Little Leona’s, the eclectic pet store nestled in the woods off State Road in West Tisbury and home to all manner of tropical fish, reptiles and small furry creatures, is closing its doors on Dec. 31.

Owners Vivian and Frank Flanders started the store 15 years ago.

“I loved it from the get-go,” Mrs. Flanders said.

“There’s so much work for both of us to do, we decided it was time,” she continued. “It’s time to slow things down and get back to doing other stuff.”

Mrs. Flanders was born on the Island and grew up in Oak Bluffs. She and Mr. Flanders were married in 1973 and have two children, Rebecca Clements and Frank Flanders Jr.

Shortly after they married, Mr. Flander’s parents gave the newlyweds a piece of land off State Road in West Tisbury. Instead of building a house on their new property, the Flanders moved a fishing cottage from Edgartown to the land and have lived in it ever since.

The idea to open a pet store came from Mrs. Flanders’ daughter Rebecca and her friend Nancy Britt. Mr. Flanders graciously offered his workshop space and the rest is history.

The name Little Leona’s is a tribute to Mrs. Flander’s mother and granddaughter. She said her mother was an animal lover, and her granddaughter “had the same attitude as my mother, so we used to call her Little Leona. That’s how the store got the name.”

Over the years, if you were looking for a small, fluffy or colorful pet, odds were you could find it at Little Leona’s. Mrs. Flanders said she has carried mice, hamsters, rats, rabbits, guinea pigs, sugar gliders, chinchillas, turtles, snakes, fish and parakeets at her store. She said right now there’s a national shortage of hamsters, parakeets, mice and crickets.

“I think part of it is people went out and bought a lot of stuff at the start of the pandemic.”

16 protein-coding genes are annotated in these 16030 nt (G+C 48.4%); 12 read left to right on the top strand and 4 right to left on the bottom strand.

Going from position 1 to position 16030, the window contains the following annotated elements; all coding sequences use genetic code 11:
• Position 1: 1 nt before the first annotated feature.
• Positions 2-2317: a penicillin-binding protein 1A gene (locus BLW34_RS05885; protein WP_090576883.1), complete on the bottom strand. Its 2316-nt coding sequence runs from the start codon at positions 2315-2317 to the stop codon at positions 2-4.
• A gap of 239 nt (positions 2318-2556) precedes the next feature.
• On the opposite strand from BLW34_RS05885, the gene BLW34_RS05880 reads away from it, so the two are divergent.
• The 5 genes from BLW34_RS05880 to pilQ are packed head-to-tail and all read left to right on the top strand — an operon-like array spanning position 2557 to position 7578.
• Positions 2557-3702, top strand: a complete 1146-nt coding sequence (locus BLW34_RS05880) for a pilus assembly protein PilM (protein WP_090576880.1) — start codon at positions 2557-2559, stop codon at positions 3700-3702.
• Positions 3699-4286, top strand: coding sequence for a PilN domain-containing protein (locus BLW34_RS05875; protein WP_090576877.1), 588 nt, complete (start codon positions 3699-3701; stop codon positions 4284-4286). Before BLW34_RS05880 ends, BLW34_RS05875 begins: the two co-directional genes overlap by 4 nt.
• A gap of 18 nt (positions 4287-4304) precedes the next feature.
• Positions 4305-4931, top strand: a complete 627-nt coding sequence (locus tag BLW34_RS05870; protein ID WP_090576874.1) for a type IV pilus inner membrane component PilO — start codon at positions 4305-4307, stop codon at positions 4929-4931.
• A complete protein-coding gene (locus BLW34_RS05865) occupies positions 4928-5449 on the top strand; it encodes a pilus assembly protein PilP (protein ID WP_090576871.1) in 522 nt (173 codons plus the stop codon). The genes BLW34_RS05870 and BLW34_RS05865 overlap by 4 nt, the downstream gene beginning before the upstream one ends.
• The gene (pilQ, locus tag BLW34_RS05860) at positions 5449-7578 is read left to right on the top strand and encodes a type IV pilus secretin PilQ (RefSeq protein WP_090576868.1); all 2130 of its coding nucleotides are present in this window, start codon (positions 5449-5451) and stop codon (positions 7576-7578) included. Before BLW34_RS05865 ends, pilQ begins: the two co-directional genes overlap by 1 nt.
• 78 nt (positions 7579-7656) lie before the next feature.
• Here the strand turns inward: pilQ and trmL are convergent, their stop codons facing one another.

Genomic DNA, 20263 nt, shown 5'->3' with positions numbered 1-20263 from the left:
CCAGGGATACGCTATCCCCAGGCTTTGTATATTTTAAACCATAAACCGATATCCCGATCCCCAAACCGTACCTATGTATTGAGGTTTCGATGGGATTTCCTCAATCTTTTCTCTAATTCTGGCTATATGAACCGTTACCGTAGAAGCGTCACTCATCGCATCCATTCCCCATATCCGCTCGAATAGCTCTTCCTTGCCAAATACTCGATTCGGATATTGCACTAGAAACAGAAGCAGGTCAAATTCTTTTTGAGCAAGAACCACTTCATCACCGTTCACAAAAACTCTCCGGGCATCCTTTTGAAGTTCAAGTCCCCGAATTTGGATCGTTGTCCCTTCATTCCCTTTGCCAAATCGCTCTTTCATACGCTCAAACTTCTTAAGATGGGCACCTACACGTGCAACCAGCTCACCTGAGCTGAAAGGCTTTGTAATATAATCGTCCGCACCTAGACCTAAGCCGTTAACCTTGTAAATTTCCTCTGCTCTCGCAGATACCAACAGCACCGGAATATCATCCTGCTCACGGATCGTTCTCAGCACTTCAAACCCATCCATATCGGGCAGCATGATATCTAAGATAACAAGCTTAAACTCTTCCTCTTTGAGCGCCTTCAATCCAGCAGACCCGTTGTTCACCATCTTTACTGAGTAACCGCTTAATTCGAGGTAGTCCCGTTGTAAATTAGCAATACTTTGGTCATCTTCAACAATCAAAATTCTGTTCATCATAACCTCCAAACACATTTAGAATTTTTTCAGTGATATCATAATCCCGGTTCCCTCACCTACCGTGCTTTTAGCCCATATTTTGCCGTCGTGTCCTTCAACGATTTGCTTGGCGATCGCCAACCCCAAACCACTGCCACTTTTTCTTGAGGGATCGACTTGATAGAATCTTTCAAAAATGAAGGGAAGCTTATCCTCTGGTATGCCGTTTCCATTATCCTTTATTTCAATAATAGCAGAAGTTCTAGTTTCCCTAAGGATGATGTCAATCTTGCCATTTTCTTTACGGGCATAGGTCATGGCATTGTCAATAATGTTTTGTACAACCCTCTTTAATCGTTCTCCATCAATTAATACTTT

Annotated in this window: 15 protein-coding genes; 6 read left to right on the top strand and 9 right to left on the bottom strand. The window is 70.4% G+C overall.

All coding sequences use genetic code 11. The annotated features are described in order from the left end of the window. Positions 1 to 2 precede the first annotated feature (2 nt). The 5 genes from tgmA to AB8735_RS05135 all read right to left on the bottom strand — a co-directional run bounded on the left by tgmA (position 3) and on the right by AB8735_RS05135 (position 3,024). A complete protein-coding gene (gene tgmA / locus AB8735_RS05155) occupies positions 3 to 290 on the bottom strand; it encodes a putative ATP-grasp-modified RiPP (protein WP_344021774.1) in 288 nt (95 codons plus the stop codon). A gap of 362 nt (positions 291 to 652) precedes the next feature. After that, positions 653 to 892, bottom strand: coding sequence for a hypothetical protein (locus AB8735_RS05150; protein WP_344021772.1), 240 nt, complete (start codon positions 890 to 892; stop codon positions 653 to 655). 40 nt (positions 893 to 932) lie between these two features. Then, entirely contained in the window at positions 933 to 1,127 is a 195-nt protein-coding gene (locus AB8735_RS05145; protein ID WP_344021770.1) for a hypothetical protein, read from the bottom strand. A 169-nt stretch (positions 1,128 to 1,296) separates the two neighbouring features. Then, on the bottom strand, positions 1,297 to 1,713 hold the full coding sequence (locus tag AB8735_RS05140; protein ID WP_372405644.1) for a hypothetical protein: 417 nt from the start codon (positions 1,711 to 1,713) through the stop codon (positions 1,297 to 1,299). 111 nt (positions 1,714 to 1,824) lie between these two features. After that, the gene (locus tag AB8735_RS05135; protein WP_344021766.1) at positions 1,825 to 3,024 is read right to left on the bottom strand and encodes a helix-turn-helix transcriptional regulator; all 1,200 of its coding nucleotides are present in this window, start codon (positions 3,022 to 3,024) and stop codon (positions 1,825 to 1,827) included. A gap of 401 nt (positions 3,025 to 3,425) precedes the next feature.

In all her years in the pet business, Mrs. Flanders said some of her best-sellers have been her salt and freshwater fish, reptiles and the supplies needed to care for them. Her favorite memories include all the kids who came to the store.

“I loved to listen to the kids laugh,” she said. “I had one little kid come in one time and he was looking at one of the snakes and he said, ‘Look! It’s an anaconda!’ There was another little girl that came in and her father told her not to put her hands in the fish tank. She turned around, looked at him and said ‘But it has my name on it, Dad!’”

Island kids would often come to Little Leona’s just to watch the animals.

“It was nice for us because we could see them grow up and now they’re graduating high school.”

As the next chapter awaits, Mrs. Flanders said she’s looking forward to relaxing, clearing her calendar and remembering what it’s like to have a private yard once again.

“Fifteen years is a lot of time. There are no days off, every animal needs to be fed or cleaned or something else every day.”

At the same time, Mrs. Flanders said she will miss her customers.

“People are really appreciative and I’m really going to miss that,” she said.

The shop will be open until Dec. 31 during normal business hours: Tuesdays, Fridays and Saturdays from noon to 4 p.m.